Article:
Despite the apocalyptic chaos around her, Mrs Matthews approaches her husband: “Darling?”

He turns around, his dull eyes stare at her. “It’s me, Agnes? Do you remember me?”

A hint of recognition crosses his eyes. He drops the arm and hobbles to get a closer look. He knows his wife. He holds her face tenderly in his hands, letting her tears of joy drop onto his hands. But then he yanks her hair and bites a chunk out of her shoulder before she can even scream for help. He relishes it noisily. He is back, but now he cannot hide the monster he really is.

I hide behind a distant pillar and I can feel my whole body shake violently as he eats his wife alive. I could vomit. All hell will break loose if he gets out. I know I must kill him, but how? The altar has some blunt objects. Big candles, a statue of Jesus, a long metal crucifix on the floor nearby. I can hear his daughter sobbing behind another pillar above the screaming and hands hammering at the door.

I feel the need to hold her, and tell her everything is okay, just like before. But I don’t have the time just now. He’ll never be content with just two victims, he never was. He’ll eat the flesh of this whole parish. He’s staring at his daughter like a piece of meat. She’ll die so that he may live.

“GET THE FUCK OUT OF HERE, GEMMA!” I scream at her. But all she can do is shake and cry.

Mr Matthews’ head pivots, his eyes like a dead fish’s boring into my skull, staggers towards me. Towering over me like he did when I was young. When he could grab me anywhere, how hard he wanted and I didn’t know better to say no. When he could make me do whatever he wanted because God would be angry if I disobeyed him- even in school. When he could force himself inside me, and no matter how loudly I sobbed afterwards nobody said a thing. And when I tried to tell my priest, when I cried on the church floor, I was denounced by everyone as a liar. When I broke down, I was sent away from my family to some distant aunt’s house far away. Because who would they rather believe, the reverent and good Mr Matthews or that misfit daughter?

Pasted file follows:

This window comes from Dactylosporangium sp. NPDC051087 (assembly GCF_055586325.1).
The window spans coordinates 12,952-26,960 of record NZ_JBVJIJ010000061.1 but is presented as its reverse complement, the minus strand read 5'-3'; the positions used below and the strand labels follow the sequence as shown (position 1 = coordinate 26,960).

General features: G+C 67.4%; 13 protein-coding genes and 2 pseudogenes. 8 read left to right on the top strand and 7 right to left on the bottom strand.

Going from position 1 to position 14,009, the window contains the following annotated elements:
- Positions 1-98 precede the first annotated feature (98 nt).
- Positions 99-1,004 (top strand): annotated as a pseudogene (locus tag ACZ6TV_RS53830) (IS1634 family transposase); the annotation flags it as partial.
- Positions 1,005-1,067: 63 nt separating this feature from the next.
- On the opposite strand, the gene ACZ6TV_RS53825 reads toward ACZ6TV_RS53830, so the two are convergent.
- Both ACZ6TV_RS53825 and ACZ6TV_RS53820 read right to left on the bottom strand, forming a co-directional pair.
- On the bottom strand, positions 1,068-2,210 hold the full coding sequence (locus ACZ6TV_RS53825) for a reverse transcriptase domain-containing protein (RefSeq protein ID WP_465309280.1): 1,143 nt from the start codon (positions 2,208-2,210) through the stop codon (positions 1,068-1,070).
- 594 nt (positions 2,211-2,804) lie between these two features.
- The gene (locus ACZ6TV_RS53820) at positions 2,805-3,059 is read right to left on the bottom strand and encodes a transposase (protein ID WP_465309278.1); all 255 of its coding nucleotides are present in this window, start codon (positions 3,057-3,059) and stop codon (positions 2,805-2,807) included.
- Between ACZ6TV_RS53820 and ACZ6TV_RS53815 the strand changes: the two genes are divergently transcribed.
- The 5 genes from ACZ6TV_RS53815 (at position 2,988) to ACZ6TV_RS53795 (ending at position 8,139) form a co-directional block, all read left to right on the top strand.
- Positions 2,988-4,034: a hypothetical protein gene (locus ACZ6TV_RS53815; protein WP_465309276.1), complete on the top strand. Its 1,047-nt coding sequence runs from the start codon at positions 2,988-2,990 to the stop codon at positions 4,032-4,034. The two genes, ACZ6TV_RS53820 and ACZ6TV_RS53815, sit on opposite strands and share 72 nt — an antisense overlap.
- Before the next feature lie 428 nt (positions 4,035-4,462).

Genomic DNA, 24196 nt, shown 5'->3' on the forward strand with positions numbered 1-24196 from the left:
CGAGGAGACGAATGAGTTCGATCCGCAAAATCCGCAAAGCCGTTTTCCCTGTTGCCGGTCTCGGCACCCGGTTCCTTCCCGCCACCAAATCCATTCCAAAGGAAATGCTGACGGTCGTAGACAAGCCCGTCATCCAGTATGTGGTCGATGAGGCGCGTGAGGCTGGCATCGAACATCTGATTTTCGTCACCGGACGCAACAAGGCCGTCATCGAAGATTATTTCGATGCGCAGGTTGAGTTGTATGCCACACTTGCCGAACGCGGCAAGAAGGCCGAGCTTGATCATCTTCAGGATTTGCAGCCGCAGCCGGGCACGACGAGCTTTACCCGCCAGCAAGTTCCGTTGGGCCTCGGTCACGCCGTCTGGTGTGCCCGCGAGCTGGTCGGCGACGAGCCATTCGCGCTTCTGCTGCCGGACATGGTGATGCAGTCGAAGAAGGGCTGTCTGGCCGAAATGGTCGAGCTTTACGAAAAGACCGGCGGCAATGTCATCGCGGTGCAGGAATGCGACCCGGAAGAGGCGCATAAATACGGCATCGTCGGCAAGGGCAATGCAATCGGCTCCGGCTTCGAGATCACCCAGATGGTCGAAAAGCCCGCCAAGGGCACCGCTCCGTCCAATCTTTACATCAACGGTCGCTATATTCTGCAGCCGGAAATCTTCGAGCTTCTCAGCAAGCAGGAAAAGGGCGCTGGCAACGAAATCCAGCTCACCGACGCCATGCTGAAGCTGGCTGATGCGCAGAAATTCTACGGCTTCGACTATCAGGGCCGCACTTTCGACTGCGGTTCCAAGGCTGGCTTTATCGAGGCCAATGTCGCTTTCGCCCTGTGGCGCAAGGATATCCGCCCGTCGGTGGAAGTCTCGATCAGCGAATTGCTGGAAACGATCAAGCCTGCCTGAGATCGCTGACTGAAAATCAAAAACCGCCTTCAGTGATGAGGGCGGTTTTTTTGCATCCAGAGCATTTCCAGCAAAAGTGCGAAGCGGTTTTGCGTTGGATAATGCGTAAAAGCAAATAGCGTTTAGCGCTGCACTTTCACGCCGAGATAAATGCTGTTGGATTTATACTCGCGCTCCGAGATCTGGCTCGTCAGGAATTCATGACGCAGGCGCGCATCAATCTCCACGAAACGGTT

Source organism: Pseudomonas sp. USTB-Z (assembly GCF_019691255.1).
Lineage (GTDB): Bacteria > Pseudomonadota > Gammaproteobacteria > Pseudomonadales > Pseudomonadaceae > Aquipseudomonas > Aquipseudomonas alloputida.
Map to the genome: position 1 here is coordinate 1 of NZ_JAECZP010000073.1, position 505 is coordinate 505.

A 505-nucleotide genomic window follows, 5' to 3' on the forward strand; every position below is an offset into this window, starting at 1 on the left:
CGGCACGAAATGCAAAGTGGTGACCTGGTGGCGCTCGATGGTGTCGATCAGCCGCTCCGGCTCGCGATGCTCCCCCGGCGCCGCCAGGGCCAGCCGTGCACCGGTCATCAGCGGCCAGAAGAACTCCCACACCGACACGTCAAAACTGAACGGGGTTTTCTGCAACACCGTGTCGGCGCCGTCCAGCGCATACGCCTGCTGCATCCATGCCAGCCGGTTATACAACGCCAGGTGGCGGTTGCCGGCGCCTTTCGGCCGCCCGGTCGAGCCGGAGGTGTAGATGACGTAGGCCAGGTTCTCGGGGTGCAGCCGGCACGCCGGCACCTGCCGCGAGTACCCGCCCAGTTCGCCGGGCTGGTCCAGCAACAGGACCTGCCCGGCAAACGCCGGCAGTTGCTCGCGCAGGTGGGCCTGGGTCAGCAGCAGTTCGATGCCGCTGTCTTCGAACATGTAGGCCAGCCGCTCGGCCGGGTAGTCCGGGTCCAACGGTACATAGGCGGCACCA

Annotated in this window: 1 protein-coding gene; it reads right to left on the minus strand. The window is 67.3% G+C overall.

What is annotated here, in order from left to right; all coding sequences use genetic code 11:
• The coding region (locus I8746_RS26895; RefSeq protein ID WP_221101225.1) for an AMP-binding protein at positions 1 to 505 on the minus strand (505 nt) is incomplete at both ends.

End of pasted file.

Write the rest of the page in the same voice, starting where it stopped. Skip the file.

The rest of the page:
He chases me across the room. Grab the metal crucifix. I scream as I run at him. He has that same glint. Spear it through his chest. But he just looks down, and then laughs at me. Of course, he has no beating heart to stab. It is stuck. I let go, then he tries to grab me but misses. I take a small statue of Jesus with both hands and I strike him again across the face. He doubles over. I scramble up and I smack his head. Again and again. He screams berserkly.  He didn’t think he’d ever see me fight back, did he? Smack. Again. I can see the shock in his eyes, how like stone I’ve had to become. Smack. Again. The blood explodes the harder I hit. Smack. Again and again. Now he cannot scream. I hit again and again until it’s just the church floor I’m hitting now.

Exhale. His body is lying on the church floor. The church has gone deathly quiet again. I look at my sister, a sobbing heap of black shawls and I give her my hand to get up. She wraps her arms around me and cries on my shoulder. Maybe, just maybe, we will be able to work it out some day. But not right now. She tries to regain some composure and then we walk through the aisle in blood-stained shoes. I came here today to see my father dead and buried. Now, my wounds just might have a chance to heal. I suggest to the priest before I leave that he should remain dead and burned, his and my mother’s ashes scattered on the grounds. He whole-heartedly agrees, “Absolutely”. The last thing they want right now is media attention. I don’t want to be here when the police arrive. They probably won’t believe me, anyway.

*

BIO: JEN HUGHES is a writer from Ayrshire, Scotland. She has been writing stories from as early as age 7 but hasn’t started putting her work out there until a few years ago.  She has a bad habit of having an unrealistic number of creative projects going at any given time, due to her overactive imagination and work ethic inherited from her mother and grandfather. As well as writing, she also works as a classroom assistant and as a relief worker with a local respite service for children with complex additional support needs. She is a regular contributor at Seakay’s Guide to Storytelling.